The owners of a Fauquier farm slated for a proposed wetland mitigation bank say representatives of a gas pipeline company are pressuring them to accept an agreement to allow a new pipeline to be built on their property, preventing any future work on the wetland bank.
The Federal Energy Regulatory Commission gave Transcontinental Gas Pipe Line Company the go-ahead to begin construction on their 8-mile pipeline expansion in Fauquier and Prince William counties on Jan. 31.
The owners of the Catlett property, Shannon Jensen and Larry Smith, said Transco is pressuring them to accept an agreement or face condemnation proceedings, which would allow the pipeline company to begin construction on the property without the landowners’ permission while compensation is decided in court.
“They have no signature. They have no approval from us right now,” Jensen said. “I don’t think they can do this without evidence that they’ve made a good faith effort with us, and they haven’t.”
Jensen and Smith said they had hoped to reach an amicable settlement with Transco, but said it was clear the pipeline company is planning to move ahead with construction without reaching an agreement.
“I don’t intimidate easily. But I do feel that there is something going on there that shouldn’t be going on,” Smith said. “It sounds like their tone of voice has more force behind it.”
Virginia Waters and Wetlands, the environmental consulting firm working with the landowners on the wetland bank, said the pipeline route will overlap 3 acres of conservation easement on the property needed for construction of the wetland bank, effectively killing the bank.
Wetland mitigation banks exist to allow developers to purchase credits toward preserving area wetlands as a means of offsetting damage to wetlands or streams in other areas.
A conservation easement and restrictive deed on the property, located at 2652 Catlett Road, were recorded with Fauquier County in June 2018.
“We estimate the new pipeline easement to overlap about three acres of the established conservation easement. But those three acres impacts the entire bank,” said Virginia Waters and Wetlands Environmental Consultant Allison Austin.
The bank, called Millers Stream Crossing Phase II, is currently pending approval from the U.S. Army Corps of Engineers and the Virginia Department of Environmental Quality. Virginia Waters and Wetlands began working with the landowners on the proposed wetland bank in January 2018.
Virginia Waters and Wetlands Vice President Andrew Hindman said the bank, if built, would be valued at approximately $5 million, but that Transco is offering the firm and landowners far less than that – about $500,000 – for the necessary right-of-way property.
Erica Jones, a spokesperson for Transco’s parent company Williams Partners, said that as of Monday, Feb. 10, Transco was still working with the firm and the landowners to reach an agreement.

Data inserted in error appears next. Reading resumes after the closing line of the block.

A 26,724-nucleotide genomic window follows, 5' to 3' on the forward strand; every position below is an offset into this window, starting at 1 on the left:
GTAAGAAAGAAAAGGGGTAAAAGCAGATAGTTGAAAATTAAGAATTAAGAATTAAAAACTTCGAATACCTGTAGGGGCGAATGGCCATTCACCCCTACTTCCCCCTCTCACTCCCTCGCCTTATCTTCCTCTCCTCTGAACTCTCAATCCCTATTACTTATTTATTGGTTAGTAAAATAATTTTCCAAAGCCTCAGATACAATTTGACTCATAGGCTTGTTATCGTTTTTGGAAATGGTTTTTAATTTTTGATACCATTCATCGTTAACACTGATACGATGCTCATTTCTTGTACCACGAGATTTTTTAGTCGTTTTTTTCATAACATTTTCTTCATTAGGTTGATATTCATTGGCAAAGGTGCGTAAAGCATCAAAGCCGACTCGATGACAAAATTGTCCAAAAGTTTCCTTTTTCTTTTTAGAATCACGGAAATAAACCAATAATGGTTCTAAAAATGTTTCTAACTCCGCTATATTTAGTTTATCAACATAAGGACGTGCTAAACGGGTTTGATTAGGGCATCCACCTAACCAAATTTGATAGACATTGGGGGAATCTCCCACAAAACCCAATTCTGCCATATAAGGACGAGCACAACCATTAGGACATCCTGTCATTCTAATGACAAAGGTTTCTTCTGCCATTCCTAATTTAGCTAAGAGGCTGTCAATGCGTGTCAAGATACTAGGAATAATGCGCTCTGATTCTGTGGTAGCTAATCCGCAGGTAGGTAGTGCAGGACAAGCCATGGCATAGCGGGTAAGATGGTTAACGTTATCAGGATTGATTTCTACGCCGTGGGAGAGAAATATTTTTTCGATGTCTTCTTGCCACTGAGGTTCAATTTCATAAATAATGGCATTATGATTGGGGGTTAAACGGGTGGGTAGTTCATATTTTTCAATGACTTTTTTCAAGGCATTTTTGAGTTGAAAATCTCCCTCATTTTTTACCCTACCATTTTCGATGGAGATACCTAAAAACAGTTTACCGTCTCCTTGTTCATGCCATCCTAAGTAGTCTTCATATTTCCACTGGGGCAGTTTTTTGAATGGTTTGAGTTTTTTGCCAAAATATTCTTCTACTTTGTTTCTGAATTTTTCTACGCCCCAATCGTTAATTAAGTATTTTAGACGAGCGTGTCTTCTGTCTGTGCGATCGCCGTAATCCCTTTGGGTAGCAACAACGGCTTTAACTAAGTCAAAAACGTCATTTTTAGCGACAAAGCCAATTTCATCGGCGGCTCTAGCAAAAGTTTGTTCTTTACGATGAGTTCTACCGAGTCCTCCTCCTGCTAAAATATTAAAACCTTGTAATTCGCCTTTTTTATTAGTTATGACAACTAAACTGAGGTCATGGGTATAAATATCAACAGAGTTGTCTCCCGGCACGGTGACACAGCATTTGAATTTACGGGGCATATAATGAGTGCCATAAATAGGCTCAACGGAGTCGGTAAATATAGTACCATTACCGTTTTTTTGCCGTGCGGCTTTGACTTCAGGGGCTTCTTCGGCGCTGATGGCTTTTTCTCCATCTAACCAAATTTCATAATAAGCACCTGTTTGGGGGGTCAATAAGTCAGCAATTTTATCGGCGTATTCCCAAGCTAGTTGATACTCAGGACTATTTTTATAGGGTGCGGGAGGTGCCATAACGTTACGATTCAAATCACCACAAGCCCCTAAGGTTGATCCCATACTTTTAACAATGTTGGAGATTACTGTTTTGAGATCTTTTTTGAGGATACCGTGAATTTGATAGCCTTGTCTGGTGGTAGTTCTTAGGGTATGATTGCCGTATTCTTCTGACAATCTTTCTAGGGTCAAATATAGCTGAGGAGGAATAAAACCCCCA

“We’re continuing our negotiations and hope to reach a mutually agreeable solution with the landowner and other stakeholders,” Jones said.
Transco Land Representative Charles Ryan sent a letter to the landowners and the firm on Feb. 4 demanding that the parties stop work on the wetland bank. Ryan said the proposed wetland bank, and the easements related to it, violate the pipeline’s existing right-of-way agreement granted to the company in 1949 and 1969.
“Transco hereby insists that you each confirm in writing that you will not proceed with construction of the Mitigation Bank Project unless it is modified in a manner that Transco agrees will not violate or impair any of its rights or privileges under the existing right of way agreements,” Ryan's letter said.
Hindman, in a Feb. 6 letter addressed to FERC, called the pipeline company’s actions “blatant bullying.”
“Landowners are being presented with misinformation to pressure agreements for Transcontinental Gas Pipe Line Company’s new right-of-way along the Southeastern Trail Project. The landowners are visibly shaken and feel threatened,” Hindman's letter said.
Virginia Waters and Wetlands President Joseph Ivers, in a Feb. 5 letter to FERC, said the pipeline company was attempting to intimidate the firm into signing an agreement.
“Representatives from the Transcontinental Pipeline in Fauquier County were in my office again yesterday intimidating my firm with supposed legal documents and demands for us to take pennies on the dollar or they will take our land, killing our stream and wetland mitigation project,” Ivers wrote.
Virginia Waters and Wetlands staff said reaching an agreement with Transco at this point is unlikely.
“To me, it raises a lot of questions about, you know, FERC authorized the pipeline and unleashed a private company onto all the landowners along that pipeline without offering a whole lot of support,” Hindman said. “It’s unfair to the landowners.”
FERC approved the pipeline’s environmental assessment in October 2019. A Williams Partners press release announcing the pipeline’s federal approval said the company aims to have the project completed and in service by November 2020.